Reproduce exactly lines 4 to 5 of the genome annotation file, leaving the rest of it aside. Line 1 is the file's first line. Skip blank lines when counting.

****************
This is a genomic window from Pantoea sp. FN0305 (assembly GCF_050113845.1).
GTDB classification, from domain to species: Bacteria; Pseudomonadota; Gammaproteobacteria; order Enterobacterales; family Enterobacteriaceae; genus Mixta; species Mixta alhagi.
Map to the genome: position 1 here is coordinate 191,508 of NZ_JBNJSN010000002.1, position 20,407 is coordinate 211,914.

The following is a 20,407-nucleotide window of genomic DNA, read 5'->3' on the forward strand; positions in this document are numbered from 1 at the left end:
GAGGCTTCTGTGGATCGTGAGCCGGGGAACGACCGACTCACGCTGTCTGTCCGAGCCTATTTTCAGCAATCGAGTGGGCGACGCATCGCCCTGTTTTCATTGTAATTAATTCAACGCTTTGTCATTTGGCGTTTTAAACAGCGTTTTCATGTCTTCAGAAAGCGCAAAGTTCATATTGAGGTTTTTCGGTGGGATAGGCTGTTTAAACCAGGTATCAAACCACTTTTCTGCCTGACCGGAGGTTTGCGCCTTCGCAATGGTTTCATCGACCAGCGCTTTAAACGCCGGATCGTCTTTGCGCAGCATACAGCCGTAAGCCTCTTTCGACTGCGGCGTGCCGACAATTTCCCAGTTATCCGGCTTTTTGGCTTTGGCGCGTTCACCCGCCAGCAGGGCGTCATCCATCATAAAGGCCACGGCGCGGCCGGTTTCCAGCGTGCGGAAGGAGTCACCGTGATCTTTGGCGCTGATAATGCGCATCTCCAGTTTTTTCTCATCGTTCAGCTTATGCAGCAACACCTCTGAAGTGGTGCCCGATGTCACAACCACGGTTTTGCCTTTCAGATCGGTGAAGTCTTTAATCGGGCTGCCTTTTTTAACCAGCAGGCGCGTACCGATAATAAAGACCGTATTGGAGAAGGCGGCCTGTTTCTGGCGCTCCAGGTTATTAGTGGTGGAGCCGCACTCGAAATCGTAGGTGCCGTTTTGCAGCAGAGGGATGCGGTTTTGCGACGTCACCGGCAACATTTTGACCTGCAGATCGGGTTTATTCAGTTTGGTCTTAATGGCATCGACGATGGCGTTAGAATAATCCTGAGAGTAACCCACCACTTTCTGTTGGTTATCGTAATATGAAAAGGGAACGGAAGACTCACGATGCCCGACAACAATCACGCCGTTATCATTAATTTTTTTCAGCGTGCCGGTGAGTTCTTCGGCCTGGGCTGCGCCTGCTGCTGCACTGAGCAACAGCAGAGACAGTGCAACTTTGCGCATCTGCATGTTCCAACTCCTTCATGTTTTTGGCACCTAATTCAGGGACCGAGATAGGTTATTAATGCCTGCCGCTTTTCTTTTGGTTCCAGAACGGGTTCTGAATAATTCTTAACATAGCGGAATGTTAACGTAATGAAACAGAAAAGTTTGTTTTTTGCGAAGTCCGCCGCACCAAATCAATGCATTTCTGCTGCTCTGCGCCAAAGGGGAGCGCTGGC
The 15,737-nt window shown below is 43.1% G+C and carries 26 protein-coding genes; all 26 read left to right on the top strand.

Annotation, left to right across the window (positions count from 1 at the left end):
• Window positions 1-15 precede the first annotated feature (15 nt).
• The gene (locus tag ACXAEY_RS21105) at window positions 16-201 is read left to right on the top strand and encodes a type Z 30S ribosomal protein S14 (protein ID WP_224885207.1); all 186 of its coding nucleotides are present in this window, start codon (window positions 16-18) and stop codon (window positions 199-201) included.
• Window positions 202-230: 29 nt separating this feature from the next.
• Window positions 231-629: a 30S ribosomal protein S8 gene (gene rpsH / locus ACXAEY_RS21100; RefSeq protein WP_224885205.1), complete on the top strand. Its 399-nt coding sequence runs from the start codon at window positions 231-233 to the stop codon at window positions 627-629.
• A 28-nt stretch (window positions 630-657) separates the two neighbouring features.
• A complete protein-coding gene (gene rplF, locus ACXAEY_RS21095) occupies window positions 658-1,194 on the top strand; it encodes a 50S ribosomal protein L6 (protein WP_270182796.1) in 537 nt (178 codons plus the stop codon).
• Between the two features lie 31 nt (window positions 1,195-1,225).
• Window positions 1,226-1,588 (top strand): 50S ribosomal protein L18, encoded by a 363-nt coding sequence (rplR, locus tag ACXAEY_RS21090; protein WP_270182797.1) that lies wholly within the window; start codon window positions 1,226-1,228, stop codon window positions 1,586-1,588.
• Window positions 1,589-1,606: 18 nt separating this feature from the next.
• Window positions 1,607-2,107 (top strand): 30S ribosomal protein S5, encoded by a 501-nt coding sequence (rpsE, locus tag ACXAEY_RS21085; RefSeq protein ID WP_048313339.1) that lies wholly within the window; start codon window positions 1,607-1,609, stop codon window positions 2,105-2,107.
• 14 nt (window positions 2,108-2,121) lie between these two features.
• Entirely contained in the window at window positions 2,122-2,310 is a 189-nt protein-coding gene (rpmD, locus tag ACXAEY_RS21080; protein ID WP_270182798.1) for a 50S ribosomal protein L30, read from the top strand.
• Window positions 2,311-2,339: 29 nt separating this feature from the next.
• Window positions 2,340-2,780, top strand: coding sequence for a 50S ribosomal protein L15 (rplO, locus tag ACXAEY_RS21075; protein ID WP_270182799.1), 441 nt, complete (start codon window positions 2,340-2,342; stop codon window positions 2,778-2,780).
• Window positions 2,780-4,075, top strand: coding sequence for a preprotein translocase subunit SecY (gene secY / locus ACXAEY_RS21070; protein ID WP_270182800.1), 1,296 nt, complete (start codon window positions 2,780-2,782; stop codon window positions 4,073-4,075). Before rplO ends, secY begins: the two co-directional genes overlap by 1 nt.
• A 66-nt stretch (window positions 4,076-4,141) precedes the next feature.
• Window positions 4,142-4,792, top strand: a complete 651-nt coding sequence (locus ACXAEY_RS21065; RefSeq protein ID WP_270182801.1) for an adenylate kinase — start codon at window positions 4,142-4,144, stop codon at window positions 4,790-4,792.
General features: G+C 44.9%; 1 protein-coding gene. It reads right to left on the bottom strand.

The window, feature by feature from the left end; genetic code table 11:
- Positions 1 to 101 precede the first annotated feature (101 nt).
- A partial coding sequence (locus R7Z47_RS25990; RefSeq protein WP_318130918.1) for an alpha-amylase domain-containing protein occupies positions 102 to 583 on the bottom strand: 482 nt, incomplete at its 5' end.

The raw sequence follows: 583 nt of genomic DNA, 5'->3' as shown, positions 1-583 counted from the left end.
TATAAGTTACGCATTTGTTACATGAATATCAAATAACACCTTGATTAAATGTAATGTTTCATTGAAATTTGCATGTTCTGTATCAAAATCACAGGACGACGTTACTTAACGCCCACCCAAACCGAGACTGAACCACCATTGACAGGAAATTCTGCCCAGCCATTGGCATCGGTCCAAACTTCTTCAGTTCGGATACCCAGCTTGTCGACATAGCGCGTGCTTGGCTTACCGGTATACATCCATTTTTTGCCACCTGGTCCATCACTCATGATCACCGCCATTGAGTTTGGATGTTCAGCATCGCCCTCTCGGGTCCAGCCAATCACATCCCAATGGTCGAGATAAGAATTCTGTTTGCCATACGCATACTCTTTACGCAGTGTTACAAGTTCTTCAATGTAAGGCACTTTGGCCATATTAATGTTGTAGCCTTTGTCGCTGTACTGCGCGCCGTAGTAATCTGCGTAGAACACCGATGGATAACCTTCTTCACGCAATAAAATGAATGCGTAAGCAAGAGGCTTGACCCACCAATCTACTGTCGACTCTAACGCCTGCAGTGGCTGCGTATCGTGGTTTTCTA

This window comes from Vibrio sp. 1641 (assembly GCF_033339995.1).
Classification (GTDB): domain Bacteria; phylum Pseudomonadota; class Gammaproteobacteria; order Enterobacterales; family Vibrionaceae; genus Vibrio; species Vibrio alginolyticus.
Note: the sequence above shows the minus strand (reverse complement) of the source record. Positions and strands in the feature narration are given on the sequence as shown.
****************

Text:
The following is a 20,407-nucleotide window of genomic DNA, read 5'->3' on the forward strand; positions in this document are numbered from 1 at the left end:
GAGGCTTCTGTGGATCGTGAGCCGGGGAACGACCGACTCACGCTGTCTGTCCGAGCCTATTTTCAGCAATCGAGTGGGCGACGCATCGCCCTGTTTTCATTGTAATTAATTCAACGCTTTGTCATTTGGCGTTTTAAACAGCGTTTTCATGTCTTCAGAAAGCGCAAAGTTCATATTGAGGTTTTTCGGTGGGATAGGCTGTTTAAACCAGGTATCAAACCACTTTTCTGCCTGACCGGAGGTTTGCGCCTTCGCAATGGTTTCATCGACCAGCGCTTTAAACGCCGGATCGTCTTTGCGCAGCATACAGCCGTAAGCCTCTTTCGACTGCGGCGTGCCGACAATTTCCCAGTTATCCGGCTTTTTGGCTTTGGCGCGTTCACCCGCCAGCAGGGCGTCATCCATCATAAAGGCCACGGCGCGGCCGGTTTCCAGCGTGCGGAAGGAGTCACCGTGATCTTTGGCGCTGATAATGCGCATCTCCAGTTTTTTCTCATCGTTCAGCTTATGCAGCAACACCTCTGAAGTGGTGCCCGATGTCACAACCACGGTTTTGCCTTTCAGATCGGTGAAGTCTTTAATCGGGCTGCCTTTTTTAACCAGCAGGCGCGTACCGATAATAAAGACCGTATTGGAGAAGGCGGCCTGTTTCTGGCGCTCCAGGTTATTAGTGGTGGAGCCGCACTCGAAATCGTAGGTGCCGTTTTGCAGCAGAGGGATGCGGTTTTGCGACGTCACCGGCAACATTTTGACCTGCAGATCGGGTTTATTCAGTTTGGTCTTAATGGCATCGACGATGGCGTTAGAATAATCCTGAGAGTAACCCACCACTTTCTGTTGGTTATCGTAATATGAAAAGGGAACGGAAGACTCACGATGCCCGACAACAATCACGCCGTTATCATTAATTTTTTTCAGCGTGCCGGTGAGTTCTTCGGCCTGGGCTGCGCCTGCTGCTGCACTGAGCAACAGCAGAGACAGTGCAACTTTGCGCATCTGCATGTTCCAACTCCTTCATGTTTTTGGCACCTAATTCAGGGACCGAGATAGGTTATTAATGCCTGCCGCTTTTCTTTTGGTTCCAGAACGGGTTCTGAATAATTCTTAACATAGCGGAATGTTAACGTAATGAAACAGAAAAGTTTGTTTTTTGCGAAGTCCGCCGCACCAAATCAATGCATTTCTGCTGCTCTGCGCCAAAGGGGAGCGCTGGC